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Variations in hospital resource use across stroke care teams in England, Wales and Northern Ireland: a retrospective observational study

Por: Lugo-Palacios · D. G. · Gannon · B. · Gittins · M. · Vail · A. · Bowen · A. · Tyson · S.

To identify the main drivers of inpatient stroke care resource use, estimate the influence of stroke teams on the length of stay (LoS) of its patients and analyse the variation in relative performance across teams.


For each of four types of stroke care teams, a two-level count data model describing the variation in LoS and identifying the team influence on LoS purged of patient and treatment characteristics was estimated. Each team effect was interpreted as a measure of stroke care relative performance and its variation was analysed.


This study used data from 145 396 admissions in 256 inpatient stroke care teams between June 2013 and July 2015 included in the national stroke register of England, Wales and Northern Ireland—Sentinel Stroke National Audit Programme.


The main driver of LoS, and thus resource use, was the need for stroke therapy even after stroke severity was taken into account. Conditional on needing the therapy in question, an increase in the average amount of therapy received per inpatient day was associated with shorter LoS. Important variations in stroke care performance were found within each team category.


Resource use was strongly associated with stroke severity, the need for therapy and the amount of therapy received. The variations in stroke care performance were not explained by measurable patient or team characteristics. Further operational and financial analyses are needed to unmask the causes of this unexplained variation.

Study protocol: NITric oxide during cardiopulmonary bypass to improve Recovery in Infants with Congenital heart defects (NITRIC trial): a randomised controlled trial

Por: Schlapbach · L. J. · Horton · S. B. · Long · D. A. · Beca · J. · Erickson · S. · Festa · M. · dUdekem · Y. · Alphonso · N. · Winlaw · D. · Johnson · K. · Delzoppo · C. · van Loon · K. · Gannon · B. · Fooken · J. · Blumenthal · A. · Young · P. · Jones · M. · Butt · W. · Schibler · A. · On beh

Congenital heart disease (CHD) is a major cause of infant mortality. Many infants with CHD require corrective surgery with most operations requiring cardiopulmonary bypass (CPB). CPB triggers a systemic inflammatory response which is associated with low cardiac output syndrome (LCOS), postoperative morbidity and mortality. Delivery of nitric oxide (NO) into CPB circuits can provide myocardial protection and reduce bypass-induced inflammation, leading to less LCOS and improved recovery. We hypothesised that using NO during CPB increases ventilator-free days (VFD) (the number of days patients spend alive and free from invasive mechanical ventilation up until day 28) compared with standard care. Here, we describe the NITRIC trial protocol.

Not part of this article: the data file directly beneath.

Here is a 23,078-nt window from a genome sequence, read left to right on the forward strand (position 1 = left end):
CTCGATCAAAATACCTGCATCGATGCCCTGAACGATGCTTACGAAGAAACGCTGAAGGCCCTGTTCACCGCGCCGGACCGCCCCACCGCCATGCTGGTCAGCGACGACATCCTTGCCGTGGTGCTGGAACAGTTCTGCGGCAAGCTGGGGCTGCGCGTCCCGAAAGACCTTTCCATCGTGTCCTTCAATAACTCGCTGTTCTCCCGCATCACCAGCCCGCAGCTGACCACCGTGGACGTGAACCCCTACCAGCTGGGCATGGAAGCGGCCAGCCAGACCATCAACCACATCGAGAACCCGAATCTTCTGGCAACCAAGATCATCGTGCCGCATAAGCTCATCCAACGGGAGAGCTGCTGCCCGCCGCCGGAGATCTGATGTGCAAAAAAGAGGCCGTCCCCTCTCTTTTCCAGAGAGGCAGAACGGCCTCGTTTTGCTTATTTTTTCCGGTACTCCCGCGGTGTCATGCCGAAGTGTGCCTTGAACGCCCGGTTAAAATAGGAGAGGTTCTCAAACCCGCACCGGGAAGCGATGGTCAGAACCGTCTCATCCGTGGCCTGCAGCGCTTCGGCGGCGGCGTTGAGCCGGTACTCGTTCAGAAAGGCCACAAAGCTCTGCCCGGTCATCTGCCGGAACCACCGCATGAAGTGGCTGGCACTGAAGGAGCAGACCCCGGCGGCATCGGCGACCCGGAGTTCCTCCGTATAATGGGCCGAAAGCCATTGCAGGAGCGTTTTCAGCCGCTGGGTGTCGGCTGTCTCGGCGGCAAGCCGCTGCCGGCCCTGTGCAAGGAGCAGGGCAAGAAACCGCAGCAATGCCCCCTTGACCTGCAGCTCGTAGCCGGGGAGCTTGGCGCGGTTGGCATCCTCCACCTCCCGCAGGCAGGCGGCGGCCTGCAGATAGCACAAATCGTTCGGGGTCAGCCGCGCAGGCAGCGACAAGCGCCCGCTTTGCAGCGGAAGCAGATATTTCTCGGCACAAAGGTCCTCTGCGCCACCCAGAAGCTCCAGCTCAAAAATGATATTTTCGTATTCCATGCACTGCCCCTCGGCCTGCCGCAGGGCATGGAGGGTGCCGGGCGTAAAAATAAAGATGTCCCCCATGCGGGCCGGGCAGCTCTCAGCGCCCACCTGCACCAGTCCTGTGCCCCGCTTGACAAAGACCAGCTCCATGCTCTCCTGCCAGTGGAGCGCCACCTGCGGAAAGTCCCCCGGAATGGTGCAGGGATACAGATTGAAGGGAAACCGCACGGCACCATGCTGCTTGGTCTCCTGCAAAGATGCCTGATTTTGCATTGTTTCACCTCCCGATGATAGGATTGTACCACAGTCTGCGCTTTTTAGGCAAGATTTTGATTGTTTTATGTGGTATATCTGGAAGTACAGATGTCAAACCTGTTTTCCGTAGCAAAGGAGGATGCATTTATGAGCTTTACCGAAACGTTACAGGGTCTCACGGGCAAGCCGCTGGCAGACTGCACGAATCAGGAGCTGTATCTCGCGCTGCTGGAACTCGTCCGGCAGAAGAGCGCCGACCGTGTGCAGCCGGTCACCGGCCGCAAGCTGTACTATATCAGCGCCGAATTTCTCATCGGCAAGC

Methods and analysis

The NITRIC trial is a randomised, double-blind, controlled, parallel-group, two-sided superiority trial to be conducted in six paediatric cardiac surgical centres. One thousand three-hundred and twenty infants

Ethics and dissemination

The study has ethical approval (HREC/17/QRCH/43, dated 26 April 2017), is registered in the Australian New Zealand Clinical Trials Registry (ACTRN12617000821392) and commenced recruitment in July 2017. The primary manuscript will be submitted for publication in a peer-reviewed journal.

Trial registration number


Transnasal Humidified Rapid Insufflation Ventilatory Exchange in children requiring emergent intubation (Kids THRIVE): a protocol for a randomised controlled trial

Por: George · S. · Humphreys · S. · Williams · T. · Gelbart · B. · Chavan · A. · Rasmussen · K. · Ganeshalingham · A. · Erickson · S. · Ganu · S. S. · Singhal · N. · Foster · K. · Gannon · B. · Gibbons · K. · Schlapbach · L. J. · Festa · M. · Dalziel · S. · Schibler · A. · on behalf of the Pa

Emergency intubation of children with abnormal respiratory or cardiac physiology is a high-risk procedure and associated with a high incidence of adverse events including hypoxemia. Successful emergency intubation is dependent on inter-related patient and operator factors. Preoxygenation has been used to maximise oxygen reserves in the patient and to prolong the safe apnoeic time during the intubation phase. Transnasal Humidified Rapid Insufflation Ventilatory Exchange (THRIVE) prolongs the safe apnoeic window for a safe intubation during elective intubation. We designed a clinical trial to test the hypothesis that THRIVE reduces the frequency of adverse and hypoxemic events during emergency intubation in children and to test the hypothesis that this treatment is cost-effective compared with standard care.

Methods and analysis

The Kids THRIVE trial is a multicentre randomised controlled trial performed in participating emergency departments and paediatric intensive care units. 960 infants and children aged 0–16 years requiring emergency intubation for all reasons will be enrolled and allocated to THRIVE or control in a 1:1 allocation with stratification by site, age (7 years) and operator (junior and senior). Children allocated to THRIVE will receive weight appropriate transnasal flow rates with 100% oxygen, whereas children in the control arm will not receive any transnasal oxygen insufflation. The primary outcomes are defined as follows: (1) hypoxemic event during the intubation phase defined as SpO2

Ethics and dissemination

Ethics approval for the protocol and consent process has been obtained (HREC/16/QRCH/81). The trial has been actively recruiting since May 2017. The study findings will be submitted for publication in a peer-reviewed journal.

Trial registration number